"This is not about downloading a whole lot of tests on day one and then putting them on a shelf," an official said.

When teachers are ready, randomly generated tests will be available at the press of a button: for example, if pupils are being tested at, say, level B two weeks apart, they will receive two different tests.

An Executive source commented: "This is an attempt to move away from coaching and over-assessment in response to the national education debate which told us that our aim should be to reduce the assessment burden."

But, in selecting pupils to take part in the national survey, the participating schools will be asked to indicate what level they think children have reached. They will then be able to set those judgments against the survey results, allowing schools and authorities to see where teachers are under-estimating or over-estimating pupil performance.

The 2001 English AAP survey in 2001, for example, underlined dramatic differences. It found 25 per cent of P4 were at level C in reading, compared with 14 per cent in the 5-14 test survey. For writing, the P4 variation was even greater, 33 per cent and 8 per cent.

"This is a useful tool to quality assure what schools are doing - not a big stick to hit them with," as one official put it.

Streamlining the two current 5-14 test surveys into one will help relieve the burden of assessment and recording, ministers hope. The move will also avoid the confusion that arises when the AAP reveals one finding and the 5-14 survey another. Interestingly, the 2001 AAP English results were more in line with HMI's Improving English report.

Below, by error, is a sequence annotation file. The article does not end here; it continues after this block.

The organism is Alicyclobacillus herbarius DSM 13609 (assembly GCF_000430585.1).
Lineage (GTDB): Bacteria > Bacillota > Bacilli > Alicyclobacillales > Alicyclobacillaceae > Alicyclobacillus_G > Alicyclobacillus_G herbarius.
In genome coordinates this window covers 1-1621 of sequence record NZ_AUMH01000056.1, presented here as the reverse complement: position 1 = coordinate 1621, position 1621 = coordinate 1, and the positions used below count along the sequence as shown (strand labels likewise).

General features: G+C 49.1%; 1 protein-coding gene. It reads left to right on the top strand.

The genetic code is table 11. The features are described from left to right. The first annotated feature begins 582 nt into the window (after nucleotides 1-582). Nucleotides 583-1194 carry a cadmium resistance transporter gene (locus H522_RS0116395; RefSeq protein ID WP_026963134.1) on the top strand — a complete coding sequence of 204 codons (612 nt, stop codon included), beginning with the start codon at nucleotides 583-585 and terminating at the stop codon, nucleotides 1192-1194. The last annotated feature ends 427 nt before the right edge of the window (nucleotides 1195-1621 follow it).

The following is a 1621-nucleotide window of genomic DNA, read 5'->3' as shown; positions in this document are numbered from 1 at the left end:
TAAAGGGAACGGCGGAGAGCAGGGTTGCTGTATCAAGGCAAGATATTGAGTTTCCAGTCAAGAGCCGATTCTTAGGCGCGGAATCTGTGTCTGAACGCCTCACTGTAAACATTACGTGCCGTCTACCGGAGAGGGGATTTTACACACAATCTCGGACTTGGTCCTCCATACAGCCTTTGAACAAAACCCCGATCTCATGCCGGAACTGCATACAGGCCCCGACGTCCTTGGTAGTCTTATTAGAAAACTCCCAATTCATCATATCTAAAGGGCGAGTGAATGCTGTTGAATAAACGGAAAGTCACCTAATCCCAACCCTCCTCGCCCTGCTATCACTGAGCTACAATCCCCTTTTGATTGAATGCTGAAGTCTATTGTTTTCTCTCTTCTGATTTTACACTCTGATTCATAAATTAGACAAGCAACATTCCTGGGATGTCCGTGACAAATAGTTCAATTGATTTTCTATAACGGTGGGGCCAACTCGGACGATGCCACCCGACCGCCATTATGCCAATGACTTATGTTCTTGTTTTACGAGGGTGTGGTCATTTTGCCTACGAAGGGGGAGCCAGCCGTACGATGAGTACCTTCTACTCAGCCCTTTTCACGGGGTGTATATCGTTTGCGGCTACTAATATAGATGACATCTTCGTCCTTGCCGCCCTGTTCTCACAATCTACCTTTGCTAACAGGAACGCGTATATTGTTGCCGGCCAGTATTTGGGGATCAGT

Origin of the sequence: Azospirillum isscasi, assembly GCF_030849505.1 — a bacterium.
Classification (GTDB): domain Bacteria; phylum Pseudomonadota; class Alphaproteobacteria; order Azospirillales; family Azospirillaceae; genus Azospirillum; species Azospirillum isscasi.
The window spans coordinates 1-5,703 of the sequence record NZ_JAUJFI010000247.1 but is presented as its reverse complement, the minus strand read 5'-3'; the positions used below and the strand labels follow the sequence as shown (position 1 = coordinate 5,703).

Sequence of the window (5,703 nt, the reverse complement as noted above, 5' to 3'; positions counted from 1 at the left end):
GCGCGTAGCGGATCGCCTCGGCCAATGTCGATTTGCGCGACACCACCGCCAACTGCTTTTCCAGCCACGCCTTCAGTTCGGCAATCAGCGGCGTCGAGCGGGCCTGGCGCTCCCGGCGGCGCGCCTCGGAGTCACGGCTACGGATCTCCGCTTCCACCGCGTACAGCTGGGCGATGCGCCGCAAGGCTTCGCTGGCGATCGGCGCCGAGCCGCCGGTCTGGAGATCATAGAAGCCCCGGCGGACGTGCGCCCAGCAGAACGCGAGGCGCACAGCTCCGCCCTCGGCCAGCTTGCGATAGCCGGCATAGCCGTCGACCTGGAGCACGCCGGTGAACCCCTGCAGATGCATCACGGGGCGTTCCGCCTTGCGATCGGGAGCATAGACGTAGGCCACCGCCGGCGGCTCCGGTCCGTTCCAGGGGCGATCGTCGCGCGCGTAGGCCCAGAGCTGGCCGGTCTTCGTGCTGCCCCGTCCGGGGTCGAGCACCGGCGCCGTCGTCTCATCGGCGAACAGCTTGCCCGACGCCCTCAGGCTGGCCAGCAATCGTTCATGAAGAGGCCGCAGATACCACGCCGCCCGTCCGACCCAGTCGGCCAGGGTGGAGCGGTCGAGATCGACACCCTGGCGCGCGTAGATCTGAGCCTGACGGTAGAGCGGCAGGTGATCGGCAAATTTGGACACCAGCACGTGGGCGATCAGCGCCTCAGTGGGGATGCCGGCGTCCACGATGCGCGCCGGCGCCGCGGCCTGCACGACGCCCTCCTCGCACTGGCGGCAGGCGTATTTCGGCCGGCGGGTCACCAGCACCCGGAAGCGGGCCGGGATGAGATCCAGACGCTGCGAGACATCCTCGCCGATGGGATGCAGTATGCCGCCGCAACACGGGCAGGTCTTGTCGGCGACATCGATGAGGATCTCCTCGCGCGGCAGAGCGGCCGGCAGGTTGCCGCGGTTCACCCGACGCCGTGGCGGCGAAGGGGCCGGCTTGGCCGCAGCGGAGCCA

The assessment bank will sit meantime on the Continuing Education Gateway, which is felt to have the necessary "interactive" expertise, rather than with the Scottish Qualifications Authority. For the future, ministers are considering the migration of the bank to Spark, the education intranet.

Spark is expected to roll out nationally in 2005 - the year planned for introducing the new testing arrangements.

Peacock's points

* "Our current (assessment) system has become a hybrid. Testing for formative purposes is taking second place to collecting national statistics."

* "It is well-known that our national testing principle of testing when ready is not always followed. That's what I've been told by teachers, especially secondary teachers."

* "The annual survey of 5-14 attainment, with its emphasis on accountability and targets, has driven many teachers to test, test and retest."

* "I hope . . . to shift the culture away from an emphasis on testing and towards assessment - assessment to provide much better feedback (and) assessment to support good professional practice in the classroom."

* "Assessment will remain an enduring part of the system."

* "I don't want a system which can be influenced by teaching to the test or by retesting."

* "I want a system that will help us identify the areas for improvement."

* "The Scottish Survey of Achievement (will be) a more robust and reliable measure of attainment across the education system, replacing the use of the 5-14 survey for that purpose."

l"The scientific sampling (from the survey) allows broader curriculum coverage and deeper insights into pupil attainment, deeper than is possible through the annual 5-14 survey."

l"You don't need to test every pupil in Scotland to get an accurate picture of national attainment."